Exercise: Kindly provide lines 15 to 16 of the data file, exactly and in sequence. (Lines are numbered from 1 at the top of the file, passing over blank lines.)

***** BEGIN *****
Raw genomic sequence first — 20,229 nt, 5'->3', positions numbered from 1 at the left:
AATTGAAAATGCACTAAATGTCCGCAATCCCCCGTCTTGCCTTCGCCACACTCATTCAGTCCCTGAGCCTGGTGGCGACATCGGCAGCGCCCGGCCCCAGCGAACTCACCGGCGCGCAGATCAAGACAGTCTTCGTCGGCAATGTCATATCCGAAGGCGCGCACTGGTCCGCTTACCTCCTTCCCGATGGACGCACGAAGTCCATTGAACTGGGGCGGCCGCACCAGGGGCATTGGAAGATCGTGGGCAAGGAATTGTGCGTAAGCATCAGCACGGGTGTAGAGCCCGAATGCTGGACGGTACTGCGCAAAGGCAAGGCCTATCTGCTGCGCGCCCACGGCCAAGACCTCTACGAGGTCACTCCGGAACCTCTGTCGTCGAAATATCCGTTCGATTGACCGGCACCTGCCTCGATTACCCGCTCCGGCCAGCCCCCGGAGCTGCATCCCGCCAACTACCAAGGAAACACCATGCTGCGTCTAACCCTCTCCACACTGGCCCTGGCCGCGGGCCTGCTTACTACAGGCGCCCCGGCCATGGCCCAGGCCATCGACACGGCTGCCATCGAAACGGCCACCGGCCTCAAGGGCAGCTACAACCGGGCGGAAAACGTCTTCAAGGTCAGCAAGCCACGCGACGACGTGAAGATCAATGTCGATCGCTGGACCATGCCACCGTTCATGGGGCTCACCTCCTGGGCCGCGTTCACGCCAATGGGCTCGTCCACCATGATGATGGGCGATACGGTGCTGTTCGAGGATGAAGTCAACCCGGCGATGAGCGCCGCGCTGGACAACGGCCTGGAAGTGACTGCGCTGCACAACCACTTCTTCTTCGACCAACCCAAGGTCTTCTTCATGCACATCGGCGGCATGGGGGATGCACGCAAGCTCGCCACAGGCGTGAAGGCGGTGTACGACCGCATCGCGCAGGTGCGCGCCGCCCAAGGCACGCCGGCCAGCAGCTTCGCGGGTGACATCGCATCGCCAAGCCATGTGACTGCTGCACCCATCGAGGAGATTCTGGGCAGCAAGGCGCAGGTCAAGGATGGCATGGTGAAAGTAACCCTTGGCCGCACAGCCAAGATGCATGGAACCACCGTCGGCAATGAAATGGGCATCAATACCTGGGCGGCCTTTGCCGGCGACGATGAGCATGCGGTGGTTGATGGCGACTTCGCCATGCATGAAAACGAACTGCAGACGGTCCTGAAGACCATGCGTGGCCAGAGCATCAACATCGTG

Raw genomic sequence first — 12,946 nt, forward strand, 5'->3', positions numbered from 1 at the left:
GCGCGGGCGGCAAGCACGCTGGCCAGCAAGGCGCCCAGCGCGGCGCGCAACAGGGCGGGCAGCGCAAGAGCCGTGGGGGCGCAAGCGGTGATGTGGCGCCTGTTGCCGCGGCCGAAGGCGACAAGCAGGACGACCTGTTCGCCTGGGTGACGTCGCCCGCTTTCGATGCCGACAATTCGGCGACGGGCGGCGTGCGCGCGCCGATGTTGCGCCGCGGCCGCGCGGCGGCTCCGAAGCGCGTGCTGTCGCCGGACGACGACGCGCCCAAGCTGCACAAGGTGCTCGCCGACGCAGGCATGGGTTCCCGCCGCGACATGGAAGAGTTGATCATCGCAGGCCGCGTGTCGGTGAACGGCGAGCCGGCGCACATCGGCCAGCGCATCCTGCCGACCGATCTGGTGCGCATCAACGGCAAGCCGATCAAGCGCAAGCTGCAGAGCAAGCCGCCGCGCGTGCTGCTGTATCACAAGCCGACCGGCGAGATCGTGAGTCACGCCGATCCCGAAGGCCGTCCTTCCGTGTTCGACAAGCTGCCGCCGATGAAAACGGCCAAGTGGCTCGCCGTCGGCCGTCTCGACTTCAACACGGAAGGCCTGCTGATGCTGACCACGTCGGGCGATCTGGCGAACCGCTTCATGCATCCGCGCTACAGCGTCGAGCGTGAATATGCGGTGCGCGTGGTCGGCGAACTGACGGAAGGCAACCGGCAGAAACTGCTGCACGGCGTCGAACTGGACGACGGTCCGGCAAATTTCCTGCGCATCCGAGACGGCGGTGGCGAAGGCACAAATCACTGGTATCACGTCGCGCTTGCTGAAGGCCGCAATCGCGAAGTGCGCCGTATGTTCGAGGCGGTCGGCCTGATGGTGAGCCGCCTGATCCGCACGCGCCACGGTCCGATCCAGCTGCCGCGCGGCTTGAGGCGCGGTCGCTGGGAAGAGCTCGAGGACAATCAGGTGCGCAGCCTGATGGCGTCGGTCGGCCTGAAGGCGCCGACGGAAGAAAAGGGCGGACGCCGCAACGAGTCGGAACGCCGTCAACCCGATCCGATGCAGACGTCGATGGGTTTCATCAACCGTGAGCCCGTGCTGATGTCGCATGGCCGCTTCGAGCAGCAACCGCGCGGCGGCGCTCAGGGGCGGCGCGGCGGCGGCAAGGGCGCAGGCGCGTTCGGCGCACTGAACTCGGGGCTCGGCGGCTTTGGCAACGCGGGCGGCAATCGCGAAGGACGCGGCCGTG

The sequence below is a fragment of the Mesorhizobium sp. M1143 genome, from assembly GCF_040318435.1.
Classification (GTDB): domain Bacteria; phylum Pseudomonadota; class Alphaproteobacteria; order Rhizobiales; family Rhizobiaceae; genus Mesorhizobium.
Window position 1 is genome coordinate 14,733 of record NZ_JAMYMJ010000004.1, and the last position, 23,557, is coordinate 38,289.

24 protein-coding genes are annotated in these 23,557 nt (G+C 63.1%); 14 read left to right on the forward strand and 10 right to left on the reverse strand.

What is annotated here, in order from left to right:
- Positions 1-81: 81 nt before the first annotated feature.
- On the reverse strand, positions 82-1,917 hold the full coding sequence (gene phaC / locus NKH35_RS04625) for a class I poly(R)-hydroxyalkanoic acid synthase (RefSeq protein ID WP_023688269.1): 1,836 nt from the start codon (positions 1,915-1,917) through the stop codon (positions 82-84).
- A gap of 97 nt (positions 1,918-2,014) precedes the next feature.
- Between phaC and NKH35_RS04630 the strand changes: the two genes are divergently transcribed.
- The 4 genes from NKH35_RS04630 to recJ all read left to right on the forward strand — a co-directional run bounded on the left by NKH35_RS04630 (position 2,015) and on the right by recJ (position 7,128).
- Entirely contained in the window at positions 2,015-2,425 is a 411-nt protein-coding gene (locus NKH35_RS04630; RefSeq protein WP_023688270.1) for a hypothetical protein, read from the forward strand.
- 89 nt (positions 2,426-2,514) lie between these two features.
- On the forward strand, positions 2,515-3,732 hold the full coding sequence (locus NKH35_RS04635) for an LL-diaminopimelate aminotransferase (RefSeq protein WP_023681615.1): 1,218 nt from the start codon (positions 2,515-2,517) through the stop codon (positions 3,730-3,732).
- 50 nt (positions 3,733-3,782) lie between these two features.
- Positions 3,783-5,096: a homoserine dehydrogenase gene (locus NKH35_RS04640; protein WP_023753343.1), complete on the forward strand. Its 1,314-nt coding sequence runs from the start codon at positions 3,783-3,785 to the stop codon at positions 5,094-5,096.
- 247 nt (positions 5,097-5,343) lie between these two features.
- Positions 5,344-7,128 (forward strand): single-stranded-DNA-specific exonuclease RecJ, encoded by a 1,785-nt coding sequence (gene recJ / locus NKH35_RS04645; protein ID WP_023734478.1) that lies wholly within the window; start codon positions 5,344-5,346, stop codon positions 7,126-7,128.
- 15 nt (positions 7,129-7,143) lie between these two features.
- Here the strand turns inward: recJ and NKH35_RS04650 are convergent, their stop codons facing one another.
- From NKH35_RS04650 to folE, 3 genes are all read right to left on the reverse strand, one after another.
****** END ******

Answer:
- Entirely contained in the window at positions 2,015-2,425 is a 411-nt protein-coding gene (locus NKH35_RS04630; RefSeq protein WP_023688270.1) for a hypothetical protein, read from the forward strand.
- 89 nt (positions 2,426-2,514) lie between these two features.